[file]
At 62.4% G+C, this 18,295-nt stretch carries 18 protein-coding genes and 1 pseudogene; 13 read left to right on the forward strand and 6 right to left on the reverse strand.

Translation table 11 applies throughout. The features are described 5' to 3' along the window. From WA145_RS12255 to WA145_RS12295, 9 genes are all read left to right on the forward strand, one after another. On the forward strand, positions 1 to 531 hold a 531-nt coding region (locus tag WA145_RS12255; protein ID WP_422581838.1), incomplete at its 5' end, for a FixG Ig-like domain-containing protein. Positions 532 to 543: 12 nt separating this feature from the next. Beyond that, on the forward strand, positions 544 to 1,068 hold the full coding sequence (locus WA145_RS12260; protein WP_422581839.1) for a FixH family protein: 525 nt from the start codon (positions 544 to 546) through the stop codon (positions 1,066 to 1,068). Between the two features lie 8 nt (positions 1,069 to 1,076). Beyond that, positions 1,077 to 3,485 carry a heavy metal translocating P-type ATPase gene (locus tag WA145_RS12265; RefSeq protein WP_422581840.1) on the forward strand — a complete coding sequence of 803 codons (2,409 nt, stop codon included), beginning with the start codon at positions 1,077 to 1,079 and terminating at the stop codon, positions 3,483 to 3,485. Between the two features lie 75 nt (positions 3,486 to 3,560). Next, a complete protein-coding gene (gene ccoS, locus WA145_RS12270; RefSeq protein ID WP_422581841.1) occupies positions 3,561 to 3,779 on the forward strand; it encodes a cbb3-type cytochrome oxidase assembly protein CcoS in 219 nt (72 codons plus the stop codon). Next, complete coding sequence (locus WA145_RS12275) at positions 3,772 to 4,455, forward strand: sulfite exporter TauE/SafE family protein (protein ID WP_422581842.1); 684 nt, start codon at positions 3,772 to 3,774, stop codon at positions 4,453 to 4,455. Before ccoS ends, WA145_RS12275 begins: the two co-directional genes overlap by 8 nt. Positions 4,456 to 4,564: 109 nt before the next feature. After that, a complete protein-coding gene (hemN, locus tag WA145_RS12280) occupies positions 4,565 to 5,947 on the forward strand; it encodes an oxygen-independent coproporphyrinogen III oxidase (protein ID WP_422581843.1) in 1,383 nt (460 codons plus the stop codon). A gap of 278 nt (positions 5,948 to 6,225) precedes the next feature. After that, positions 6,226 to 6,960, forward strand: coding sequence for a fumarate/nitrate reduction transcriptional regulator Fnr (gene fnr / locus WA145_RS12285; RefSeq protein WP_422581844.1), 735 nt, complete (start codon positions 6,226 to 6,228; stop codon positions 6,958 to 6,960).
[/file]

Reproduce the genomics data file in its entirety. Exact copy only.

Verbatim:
At 62.4% G+C, this 18,295-nt stretch carries 18 protein-coding genes and 1 pseudogene; 13 read left to right on the forward strand and 6 right to left on the reverse strand.

Translation table 11 applies throughout. The features are described 5' to 3' along the window. From WA145_RS12255 to WA145_RS12295, 9 genes are all read left to right on the forward strand, one after another. On the forward strand, positions 1 to 531 hold a 531-nt coding region (locus tag WA145_RS12255; protein ID WP_422581838.1), incomplete at its 5' end, for a FixG Ig-like domain-containing protein. Positions 532 to 543: 12 nt separating this feature from the next. Beyond that, on the forward strand, positions 544 to 1,068 hold the full coding sequence (locus WA145_RS12260; protein WP_422581839.1) for a FixH family protein: 525 nt from the start codon (positions 544 to 546) through the stop codon (positions 1,066 to 1,068). Between the two features lie 8 nt (positions 1,069 to 1,076). Beyond that, positions 1,077 to 3,485 carry a heavy metal translocating P-type ATPase gene (locus tag WA145_RS12265; RefSeq protein WP_422581840.1) on the forward strand — a complete coding sequence of 803 codons (2,409 nt, stop codon included), beginning with the start codon at positions 1,077 to 1,079 and terminating at the stop codon, positions 3,483 to 3,485. Between the two features lie 75 nt (positions 3,486 to 3,560). Next, a complete protein-coding gene (gene ccoS, locus WA145_RS12270; RefSeq protein ID WP_422581841.1) occupies positions 3,561 to 3,779 on the forward strand; it encodes a cbb3-type cytochrome oxidase assembly protein CcoS in 219 nt (72 codons plus the stop codon). Next, complete coding sequence (locus WA145_RS12275) at positions 3,772 to 4,455, forward strand: sulfite exporter TauE/SafE family protein (protein ID WP_422581842.1); 684 nt, start codon at positions 3,772 to 3,774, stop codon at positions 4,453 to 4,455. Before ccoS ends, WA145_RS12275 begins: the two co-directional genes overlap by 8 nt. Positions 4,456 to 4,564: 109 nt before the next feature. After that, a complete protein-coding gene (hemN, locus tag WA145_RS12280) occupies positions 4,565 to 5,947 on the forward strand; it encodes an oxygen-independent coproporphyrinogen III oxidase (protein ID WP_422581843.1) in 1,383 nt (460 codons plus the stop codon). A gap of 278 nt (positions 5,948 to 6,225) precedes the next feature. After that, positions 6,226 to 6,960, forward strand: coding sequence for a fumarate/nitrate reduction transcriptional regulator Fnr (gene fnr / locus WA145_RS12285; RefSeq protein WP_422581844.1), 735 nt, complete (start codon positions 6,226 to 6,228; stop codon positions 6,958 to 6,960).